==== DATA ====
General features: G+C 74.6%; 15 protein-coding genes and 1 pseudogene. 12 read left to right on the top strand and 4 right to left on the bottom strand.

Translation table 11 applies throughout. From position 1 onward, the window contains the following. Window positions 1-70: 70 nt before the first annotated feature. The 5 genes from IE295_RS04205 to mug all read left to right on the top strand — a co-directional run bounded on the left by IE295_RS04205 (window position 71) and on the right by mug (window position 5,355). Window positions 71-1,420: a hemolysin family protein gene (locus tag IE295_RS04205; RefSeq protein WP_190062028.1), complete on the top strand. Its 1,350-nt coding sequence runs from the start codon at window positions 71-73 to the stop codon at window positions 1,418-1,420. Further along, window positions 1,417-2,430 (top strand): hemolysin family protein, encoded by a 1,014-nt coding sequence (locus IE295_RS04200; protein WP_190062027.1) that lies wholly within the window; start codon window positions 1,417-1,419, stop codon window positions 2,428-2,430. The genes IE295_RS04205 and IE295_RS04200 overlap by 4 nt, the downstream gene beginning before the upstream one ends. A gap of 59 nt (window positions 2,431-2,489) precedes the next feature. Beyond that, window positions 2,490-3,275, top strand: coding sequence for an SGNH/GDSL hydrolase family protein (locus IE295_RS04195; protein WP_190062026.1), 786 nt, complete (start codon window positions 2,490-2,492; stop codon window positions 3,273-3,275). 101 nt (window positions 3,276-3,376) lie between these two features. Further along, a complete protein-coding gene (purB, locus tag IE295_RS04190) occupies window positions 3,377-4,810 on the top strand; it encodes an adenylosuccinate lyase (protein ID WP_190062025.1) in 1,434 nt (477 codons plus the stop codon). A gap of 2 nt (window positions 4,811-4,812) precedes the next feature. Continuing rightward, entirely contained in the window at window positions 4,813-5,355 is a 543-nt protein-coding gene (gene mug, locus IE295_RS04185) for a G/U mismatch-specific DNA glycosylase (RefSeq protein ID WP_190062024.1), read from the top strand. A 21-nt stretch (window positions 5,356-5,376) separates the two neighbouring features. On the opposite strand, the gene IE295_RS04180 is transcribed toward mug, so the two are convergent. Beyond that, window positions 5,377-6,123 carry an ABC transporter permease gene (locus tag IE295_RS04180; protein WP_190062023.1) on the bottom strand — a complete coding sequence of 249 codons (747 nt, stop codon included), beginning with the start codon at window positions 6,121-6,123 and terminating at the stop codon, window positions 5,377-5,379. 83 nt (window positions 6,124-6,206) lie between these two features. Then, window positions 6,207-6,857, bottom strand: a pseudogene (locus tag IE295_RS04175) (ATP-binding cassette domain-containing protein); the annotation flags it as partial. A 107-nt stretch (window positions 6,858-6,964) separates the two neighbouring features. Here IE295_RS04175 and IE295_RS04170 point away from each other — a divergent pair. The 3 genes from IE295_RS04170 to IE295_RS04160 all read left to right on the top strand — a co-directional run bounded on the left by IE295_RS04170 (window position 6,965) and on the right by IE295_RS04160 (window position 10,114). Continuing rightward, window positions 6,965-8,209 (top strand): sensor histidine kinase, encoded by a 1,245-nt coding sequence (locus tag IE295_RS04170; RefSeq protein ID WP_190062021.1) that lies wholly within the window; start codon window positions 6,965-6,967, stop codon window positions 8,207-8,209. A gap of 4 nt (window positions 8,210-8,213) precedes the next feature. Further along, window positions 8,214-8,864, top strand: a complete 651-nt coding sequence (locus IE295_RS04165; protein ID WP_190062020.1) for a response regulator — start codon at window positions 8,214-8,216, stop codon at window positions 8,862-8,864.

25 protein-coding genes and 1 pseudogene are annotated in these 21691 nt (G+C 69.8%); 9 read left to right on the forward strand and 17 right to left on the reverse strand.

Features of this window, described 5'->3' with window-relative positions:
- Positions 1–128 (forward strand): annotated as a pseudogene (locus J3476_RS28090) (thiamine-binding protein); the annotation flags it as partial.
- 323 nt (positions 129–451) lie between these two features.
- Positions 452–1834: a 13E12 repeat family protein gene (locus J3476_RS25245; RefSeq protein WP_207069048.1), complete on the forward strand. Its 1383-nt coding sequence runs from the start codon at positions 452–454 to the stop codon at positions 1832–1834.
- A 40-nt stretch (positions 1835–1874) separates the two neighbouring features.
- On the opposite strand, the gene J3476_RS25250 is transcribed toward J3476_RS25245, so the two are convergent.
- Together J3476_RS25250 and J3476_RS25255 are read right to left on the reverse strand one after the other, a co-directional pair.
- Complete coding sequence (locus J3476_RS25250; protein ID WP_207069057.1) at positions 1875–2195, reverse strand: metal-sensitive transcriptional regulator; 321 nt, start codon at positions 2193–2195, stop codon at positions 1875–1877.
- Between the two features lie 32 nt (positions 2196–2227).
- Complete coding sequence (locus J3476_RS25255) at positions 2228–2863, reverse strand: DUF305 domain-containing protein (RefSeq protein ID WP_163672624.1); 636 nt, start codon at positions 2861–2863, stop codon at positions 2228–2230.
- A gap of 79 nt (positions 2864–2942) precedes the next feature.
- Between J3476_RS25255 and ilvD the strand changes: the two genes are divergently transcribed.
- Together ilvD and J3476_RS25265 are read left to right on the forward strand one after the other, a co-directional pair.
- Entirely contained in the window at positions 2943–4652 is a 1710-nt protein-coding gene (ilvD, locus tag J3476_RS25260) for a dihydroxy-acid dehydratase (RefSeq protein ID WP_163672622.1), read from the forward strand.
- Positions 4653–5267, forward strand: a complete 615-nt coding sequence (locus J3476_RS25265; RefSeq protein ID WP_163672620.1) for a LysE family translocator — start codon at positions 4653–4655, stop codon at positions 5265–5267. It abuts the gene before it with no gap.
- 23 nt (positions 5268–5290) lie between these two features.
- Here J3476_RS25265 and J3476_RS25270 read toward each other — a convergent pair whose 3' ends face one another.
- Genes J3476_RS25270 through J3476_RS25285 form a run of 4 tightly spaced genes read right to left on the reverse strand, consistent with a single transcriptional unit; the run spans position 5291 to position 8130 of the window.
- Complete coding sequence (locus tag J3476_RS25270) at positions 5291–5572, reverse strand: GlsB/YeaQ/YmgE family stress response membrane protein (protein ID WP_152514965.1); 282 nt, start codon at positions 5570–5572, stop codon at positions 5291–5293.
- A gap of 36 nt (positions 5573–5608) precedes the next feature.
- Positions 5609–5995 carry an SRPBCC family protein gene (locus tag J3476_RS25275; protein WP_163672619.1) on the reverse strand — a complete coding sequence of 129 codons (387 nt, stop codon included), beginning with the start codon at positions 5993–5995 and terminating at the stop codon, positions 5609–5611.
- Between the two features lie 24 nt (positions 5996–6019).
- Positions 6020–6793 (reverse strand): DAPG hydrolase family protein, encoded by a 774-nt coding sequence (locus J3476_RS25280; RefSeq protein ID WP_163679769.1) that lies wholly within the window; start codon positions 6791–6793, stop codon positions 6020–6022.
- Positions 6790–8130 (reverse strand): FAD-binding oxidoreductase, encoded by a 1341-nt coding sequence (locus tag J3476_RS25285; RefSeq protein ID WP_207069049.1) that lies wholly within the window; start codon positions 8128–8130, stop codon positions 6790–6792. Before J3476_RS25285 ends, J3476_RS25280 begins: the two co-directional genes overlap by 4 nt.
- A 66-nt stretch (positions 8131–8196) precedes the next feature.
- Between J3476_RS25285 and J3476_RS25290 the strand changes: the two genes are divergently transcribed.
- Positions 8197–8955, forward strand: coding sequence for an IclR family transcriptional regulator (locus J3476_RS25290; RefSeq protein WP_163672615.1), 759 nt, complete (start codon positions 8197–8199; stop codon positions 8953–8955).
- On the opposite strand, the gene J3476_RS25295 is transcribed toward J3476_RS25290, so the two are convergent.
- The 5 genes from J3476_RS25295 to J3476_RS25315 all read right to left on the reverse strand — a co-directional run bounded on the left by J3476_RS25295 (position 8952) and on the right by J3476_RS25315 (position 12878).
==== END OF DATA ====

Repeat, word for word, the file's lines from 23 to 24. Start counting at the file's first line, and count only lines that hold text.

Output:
- A gap of 36 nt (positions 5573–5608) precedes the next feature.
- Positions 5609–5995 carry an SRPBCC family protein gene (locus tag J3476_RS25275; protein WP_163672619.1) on the reverse strand — a complete coding sequence of 129 codons (387 nt, stop codon included), beginning with the start codon at positions 5993–5995 and terminating at the stop codon, positions 5609–5611.